The hardware and software defined product – HDP and SDP
There is the idea that we can define a product as hardware and/or software in some combination, but choosing which is the primary and which is secondary can be useful.
Some devices are hardware devices that require some software (such as a smart switch); others are software that require hardware (such as a hardware display for weather forecasts). The idea of this abstraction is that we can view a product or device as being driven by hardware or software. Many traditional products are hardware-defined, even if they contain some smart aspects.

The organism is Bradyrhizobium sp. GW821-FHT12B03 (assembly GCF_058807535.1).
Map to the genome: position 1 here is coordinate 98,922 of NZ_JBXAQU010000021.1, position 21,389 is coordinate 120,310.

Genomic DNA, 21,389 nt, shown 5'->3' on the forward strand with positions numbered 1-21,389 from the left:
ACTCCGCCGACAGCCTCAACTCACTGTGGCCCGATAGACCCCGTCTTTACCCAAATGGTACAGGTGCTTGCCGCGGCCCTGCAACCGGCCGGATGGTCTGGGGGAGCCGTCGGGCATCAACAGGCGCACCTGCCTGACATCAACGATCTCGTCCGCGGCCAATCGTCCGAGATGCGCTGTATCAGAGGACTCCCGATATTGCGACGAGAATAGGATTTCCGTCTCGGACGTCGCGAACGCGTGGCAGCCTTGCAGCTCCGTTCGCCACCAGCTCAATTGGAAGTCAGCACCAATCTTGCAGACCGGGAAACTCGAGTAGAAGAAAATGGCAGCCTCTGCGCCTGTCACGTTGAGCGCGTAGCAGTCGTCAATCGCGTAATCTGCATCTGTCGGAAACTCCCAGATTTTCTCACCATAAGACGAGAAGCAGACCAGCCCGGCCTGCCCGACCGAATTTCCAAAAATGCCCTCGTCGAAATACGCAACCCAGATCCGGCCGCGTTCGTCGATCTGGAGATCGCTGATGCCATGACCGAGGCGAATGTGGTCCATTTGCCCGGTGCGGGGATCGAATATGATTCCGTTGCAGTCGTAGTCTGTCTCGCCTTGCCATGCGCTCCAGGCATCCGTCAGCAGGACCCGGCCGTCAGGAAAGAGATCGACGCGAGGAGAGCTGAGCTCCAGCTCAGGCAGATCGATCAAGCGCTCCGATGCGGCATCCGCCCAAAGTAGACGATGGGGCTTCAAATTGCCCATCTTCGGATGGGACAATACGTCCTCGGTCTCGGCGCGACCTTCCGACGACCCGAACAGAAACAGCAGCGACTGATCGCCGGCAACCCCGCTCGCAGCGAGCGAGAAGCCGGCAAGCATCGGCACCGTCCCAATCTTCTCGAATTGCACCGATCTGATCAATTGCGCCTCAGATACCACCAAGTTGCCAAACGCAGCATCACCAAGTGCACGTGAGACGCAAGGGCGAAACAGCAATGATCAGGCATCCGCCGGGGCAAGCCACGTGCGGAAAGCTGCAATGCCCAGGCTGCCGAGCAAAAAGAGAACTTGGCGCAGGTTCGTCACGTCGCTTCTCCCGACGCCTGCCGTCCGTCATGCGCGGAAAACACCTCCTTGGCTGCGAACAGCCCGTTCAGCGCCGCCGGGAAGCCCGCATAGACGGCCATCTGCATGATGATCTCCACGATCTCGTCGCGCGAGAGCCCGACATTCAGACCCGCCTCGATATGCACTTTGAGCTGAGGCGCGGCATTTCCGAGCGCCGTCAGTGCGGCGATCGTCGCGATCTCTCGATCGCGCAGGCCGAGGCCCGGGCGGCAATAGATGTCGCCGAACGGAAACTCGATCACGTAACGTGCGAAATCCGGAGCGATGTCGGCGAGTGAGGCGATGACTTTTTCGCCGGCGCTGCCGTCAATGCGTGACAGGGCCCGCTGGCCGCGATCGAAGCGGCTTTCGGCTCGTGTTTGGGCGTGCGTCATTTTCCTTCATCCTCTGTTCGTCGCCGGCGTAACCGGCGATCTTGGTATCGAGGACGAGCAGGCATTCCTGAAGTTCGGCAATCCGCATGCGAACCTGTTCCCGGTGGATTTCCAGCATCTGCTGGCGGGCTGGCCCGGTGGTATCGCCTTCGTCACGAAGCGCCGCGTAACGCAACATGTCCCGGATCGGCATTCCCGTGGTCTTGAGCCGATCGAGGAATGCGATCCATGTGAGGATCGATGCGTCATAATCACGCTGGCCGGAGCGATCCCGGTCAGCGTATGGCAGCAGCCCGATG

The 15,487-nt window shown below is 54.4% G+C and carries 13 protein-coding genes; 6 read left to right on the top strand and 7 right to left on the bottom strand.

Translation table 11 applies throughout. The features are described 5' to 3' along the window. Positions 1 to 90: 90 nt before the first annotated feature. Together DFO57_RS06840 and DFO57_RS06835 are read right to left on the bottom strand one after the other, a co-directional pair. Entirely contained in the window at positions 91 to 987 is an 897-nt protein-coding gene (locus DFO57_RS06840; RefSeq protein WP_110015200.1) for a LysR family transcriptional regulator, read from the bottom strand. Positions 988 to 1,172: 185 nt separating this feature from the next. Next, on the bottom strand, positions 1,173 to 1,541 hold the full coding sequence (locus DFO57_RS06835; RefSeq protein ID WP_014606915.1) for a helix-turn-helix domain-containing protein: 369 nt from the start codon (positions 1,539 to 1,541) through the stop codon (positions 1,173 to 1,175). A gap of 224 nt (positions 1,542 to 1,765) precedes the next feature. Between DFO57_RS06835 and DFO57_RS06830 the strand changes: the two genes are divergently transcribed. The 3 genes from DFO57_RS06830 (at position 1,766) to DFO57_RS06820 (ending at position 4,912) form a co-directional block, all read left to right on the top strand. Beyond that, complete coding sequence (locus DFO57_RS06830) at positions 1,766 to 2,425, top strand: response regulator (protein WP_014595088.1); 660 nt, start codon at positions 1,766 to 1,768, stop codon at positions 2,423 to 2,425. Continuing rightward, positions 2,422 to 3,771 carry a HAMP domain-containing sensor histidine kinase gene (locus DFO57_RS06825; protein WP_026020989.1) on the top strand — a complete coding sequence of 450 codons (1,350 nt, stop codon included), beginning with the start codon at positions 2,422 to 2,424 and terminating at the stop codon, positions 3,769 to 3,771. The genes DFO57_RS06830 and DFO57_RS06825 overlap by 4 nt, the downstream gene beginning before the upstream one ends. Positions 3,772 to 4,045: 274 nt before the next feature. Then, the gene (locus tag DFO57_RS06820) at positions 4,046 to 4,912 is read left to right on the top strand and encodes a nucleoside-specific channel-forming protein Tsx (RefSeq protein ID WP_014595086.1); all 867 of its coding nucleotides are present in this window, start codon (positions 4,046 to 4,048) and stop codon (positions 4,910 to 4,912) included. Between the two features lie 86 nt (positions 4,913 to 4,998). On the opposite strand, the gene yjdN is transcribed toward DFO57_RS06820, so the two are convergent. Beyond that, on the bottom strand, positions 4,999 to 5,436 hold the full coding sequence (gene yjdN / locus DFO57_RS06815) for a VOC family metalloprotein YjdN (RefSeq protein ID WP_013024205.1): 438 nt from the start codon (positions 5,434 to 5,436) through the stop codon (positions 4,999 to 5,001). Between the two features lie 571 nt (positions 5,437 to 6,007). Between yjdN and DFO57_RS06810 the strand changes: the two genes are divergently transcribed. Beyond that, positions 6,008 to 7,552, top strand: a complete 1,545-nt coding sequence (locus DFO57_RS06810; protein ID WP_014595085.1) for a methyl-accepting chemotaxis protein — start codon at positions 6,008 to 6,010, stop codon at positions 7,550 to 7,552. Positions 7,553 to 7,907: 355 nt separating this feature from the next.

Lots of devices have some general-purpose processing power because it is easier to write software to control a spin cycle (for example) than build hardware, and can even be cheaper when combined with lean processing and modern methods of manufacture. A software-defined product, on the other hand, deals with all of the logic and data first.
When that is resolved, the hardware can be added to fulfil any requirements to affect the physical world. In the washing machine example, it would free us to think about the kind of functionality a user expects in terms of how they interact with the machine (for example intelligent wash programmes and so on) before deciding which motors or drum are required.
© Coventry University. CC BY-NC 4.0